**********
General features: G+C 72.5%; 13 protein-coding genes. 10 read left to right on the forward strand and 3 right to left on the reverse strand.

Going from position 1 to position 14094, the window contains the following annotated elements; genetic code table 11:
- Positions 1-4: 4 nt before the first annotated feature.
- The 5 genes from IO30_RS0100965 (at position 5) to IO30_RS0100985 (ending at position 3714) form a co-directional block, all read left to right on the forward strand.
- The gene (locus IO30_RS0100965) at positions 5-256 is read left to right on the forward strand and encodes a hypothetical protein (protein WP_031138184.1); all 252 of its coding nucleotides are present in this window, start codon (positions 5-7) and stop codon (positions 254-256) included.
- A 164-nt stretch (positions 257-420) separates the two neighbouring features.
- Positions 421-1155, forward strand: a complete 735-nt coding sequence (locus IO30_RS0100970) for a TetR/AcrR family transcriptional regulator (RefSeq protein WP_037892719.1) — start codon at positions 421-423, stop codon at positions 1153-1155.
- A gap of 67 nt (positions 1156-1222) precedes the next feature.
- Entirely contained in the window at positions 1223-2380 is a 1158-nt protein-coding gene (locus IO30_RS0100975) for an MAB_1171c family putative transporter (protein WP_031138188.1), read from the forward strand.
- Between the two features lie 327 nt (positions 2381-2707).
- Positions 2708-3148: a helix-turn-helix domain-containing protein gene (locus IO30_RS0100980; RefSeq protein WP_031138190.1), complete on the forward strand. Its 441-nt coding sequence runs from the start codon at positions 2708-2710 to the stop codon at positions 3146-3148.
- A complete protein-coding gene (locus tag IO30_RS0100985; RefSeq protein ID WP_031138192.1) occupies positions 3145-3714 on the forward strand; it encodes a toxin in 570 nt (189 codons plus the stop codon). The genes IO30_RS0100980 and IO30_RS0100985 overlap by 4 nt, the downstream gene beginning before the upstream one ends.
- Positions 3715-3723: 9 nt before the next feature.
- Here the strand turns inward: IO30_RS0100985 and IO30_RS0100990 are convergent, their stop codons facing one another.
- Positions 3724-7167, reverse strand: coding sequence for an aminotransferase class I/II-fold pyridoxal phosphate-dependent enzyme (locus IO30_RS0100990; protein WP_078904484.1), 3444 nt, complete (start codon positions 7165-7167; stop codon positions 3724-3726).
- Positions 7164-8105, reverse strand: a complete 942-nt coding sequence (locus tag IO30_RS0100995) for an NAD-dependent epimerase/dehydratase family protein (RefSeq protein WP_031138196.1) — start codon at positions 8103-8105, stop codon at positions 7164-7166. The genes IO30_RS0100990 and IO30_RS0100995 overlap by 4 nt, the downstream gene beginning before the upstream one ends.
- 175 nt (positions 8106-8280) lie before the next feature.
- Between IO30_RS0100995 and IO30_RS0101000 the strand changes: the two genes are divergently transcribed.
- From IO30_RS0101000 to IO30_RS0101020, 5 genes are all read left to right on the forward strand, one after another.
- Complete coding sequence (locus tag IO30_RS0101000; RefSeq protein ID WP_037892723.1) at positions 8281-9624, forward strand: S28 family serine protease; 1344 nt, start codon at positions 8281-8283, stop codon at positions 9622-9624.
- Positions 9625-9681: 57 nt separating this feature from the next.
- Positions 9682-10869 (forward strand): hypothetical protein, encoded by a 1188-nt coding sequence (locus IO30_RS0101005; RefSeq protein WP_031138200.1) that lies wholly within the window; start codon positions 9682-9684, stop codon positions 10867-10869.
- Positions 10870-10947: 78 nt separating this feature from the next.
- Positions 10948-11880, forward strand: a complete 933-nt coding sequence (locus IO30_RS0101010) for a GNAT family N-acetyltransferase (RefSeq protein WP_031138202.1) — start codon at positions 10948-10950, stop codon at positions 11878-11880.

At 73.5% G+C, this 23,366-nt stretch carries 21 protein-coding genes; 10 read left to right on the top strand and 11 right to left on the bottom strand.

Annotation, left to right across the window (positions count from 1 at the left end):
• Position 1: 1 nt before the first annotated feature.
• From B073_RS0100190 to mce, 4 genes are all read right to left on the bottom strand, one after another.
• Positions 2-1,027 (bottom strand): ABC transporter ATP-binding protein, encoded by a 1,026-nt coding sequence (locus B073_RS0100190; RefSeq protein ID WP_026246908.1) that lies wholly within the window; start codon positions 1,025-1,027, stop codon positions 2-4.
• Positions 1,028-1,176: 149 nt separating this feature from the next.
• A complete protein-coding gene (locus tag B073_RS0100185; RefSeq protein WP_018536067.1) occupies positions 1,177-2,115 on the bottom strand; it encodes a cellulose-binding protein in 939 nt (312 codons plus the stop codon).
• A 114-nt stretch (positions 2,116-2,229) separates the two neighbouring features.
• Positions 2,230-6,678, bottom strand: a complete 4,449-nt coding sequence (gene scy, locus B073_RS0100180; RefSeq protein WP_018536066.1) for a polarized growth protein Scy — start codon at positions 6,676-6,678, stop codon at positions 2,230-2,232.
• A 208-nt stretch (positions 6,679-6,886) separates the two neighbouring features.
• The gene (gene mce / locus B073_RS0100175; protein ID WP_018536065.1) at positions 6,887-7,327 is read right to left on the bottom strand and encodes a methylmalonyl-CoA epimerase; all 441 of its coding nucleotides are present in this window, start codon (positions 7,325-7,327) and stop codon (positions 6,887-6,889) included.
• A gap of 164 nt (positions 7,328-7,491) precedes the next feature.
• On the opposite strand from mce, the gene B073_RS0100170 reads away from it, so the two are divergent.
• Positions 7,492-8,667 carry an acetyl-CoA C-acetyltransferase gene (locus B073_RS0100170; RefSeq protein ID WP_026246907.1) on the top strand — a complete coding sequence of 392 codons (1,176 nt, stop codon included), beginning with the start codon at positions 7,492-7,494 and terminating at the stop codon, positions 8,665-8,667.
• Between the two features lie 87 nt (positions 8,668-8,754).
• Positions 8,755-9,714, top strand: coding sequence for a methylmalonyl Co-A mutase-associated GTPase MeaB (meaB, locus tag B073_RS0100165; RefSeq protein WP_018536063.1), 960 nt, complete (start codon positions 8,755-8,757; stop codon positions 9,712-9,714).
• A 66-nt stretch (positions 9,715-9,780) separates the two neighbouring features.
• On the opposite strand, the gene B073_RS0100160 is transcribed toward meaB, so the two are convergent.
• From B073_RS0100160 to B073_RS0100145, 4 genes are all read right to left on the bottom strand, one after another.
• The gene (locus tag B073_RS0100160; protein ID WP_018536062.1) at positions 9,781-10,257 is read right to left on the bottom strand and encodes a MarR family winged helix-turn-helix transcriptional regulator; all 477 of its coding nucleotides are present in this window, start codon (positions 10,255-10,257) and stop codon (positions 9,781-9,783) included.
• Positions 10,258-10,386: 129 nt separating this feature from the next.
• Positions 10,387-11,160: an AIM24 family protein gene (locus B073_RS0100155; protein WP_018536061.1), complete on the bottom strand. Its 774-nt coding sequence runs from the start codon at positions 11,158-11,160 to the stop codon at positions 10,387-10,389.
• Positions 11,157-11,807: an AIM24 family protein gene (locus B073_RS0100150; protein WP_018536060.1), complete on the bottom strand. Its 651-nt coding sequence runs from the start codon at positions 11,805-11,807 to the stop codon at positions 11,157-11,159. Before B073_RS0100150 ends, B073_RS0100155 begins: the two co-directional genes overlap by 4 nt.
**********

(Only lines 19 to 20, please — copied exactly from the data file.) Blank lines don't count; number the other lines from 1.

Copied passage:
- From IO30_RS0101000 to IO30_RS0101020, 5 genes are all read left to right on the forward strand, one after another.
- Complete coding sequence (locus tag IO30_RS0101000; RefSeq protein ID WP_037892723.1) at positions 8281-9624, forward strand: S28 family serine protease; 1344 nt, start codon at positions 8281-8283, stop codon at positions 9622-9624.